There may be times when you may need to use the computers that are provided by the school. You really have no idea who was using that computer last, or what they were doing before you got there, so you should probably assume the worst. It’s best to act as if anything you type or see on the screen can be recorded and act accordingly:

  • Do not use public machines to log into accounts, especially accounts that store financial information (e.g., bank accounts or credit cards).
  • Avoid online shopping, as someone could get not just your login credentials, but your credit card number.
  • If for some reason you do need to log into an account on a public machine, it is essential to change any passwords you may have used, when you get back to your own machine.
  • Browse in Privacy Mode if you can – if not, be sure to clear your browser history and all cookies.

Younger people may feel that their information is of lesser value than more established adults, because they may have smaller bank accounts or less-juicy data, and may not take security as seriously. Ultimately, it doesn’t matter how young you are – your data and identity are valuable to cybercriminals and correcting the problems caused by loss and theft is a pain, no matter your age. Protecting your data now will help you avoid those headaches.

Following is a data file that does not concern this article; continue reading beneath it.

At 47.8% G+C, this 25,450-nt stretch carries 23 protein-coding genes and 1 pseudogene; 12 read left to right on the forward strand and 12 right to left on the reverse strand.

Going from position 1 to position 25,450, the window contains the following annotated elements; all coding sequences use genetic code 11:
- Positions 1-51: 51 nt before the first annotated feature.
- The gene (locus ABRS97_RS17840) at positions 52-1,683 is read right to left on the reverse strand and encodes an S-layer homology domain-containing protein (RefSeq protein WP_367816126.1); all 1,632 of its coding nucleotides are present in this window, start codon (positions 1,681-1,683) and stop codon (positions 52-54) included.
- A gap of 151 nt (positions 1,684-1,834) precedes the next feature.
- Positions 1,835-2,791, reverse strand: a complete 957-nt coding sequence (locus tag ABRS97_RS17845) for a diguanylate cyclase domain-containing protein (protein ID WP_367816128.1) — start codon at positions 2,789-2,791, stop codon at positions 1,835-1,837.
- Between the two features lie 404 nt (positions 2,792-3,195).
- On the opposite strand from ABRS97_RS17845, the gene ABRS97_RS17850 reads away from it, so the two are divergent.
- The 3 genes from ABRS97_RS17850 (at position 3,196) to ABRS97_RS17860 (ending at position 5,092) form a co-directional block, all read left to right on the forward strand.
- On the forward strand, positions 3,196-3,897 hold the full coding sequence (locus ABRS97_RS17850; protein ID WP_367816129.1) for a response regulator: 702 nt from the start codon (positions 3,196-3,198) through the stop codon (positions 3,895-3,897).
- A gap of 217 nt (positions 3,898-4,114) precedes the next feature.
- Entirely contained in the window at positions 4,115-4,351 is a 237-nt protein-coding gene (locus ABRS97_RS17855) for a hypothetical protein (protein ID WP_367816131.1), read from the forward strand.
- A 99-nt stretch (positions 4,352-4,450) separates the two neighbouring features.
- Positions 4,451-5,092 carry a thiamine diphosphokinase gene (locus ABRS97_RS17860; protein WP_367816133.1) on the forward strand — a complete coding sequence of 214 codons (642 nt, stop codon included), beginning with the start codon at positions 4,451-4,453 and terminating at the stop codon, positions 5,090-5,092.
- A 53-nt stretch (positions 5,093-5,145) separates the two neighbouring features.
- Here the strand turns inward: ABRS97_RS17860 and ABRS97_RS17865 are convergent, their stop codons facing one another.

by Lysa Myers, ESET We Live Security

Scam alert: Tesco will not pay you €120 for filling out a survey!

ESET Ireland warns of a scam abusing Tesco’s name, which promises €120 for filling out a survey, but steals credit card details instead.

Irish mailboxes are bombarded by various phishing scams every week. We usually point out the most alluring of them, so that Irish computer users would know how to recognise and avoid them. This week’s winner would have to be a fake email purporting to come from Tesco, titled “YOU GET PAYD FOR YOUR FEEDBACK” (trademark phishing spelling error included) and with the following content:

tesco0

Who would say no to some free cash, right? Upon clicking the link, you’re taken to a very Tesco-looking fake website that actually does include a survey asking standard consumer questions about customer satisfaction, shopping habits, etc, to be filled out. But the scam part comes at the end.

tesco1

The fake “survey” page ends with “Thank you for taking the time to respond to this survey. In return, we will add 120 € credit to your account just for your time. Please enter your account details to credit your 120 € reward” but you have to enter all your personal and credit card details there. Full name, address, date of birth, card number, expiration date, verification code and all other relevant details for making purchases in your name are handed over to the cybercriminals.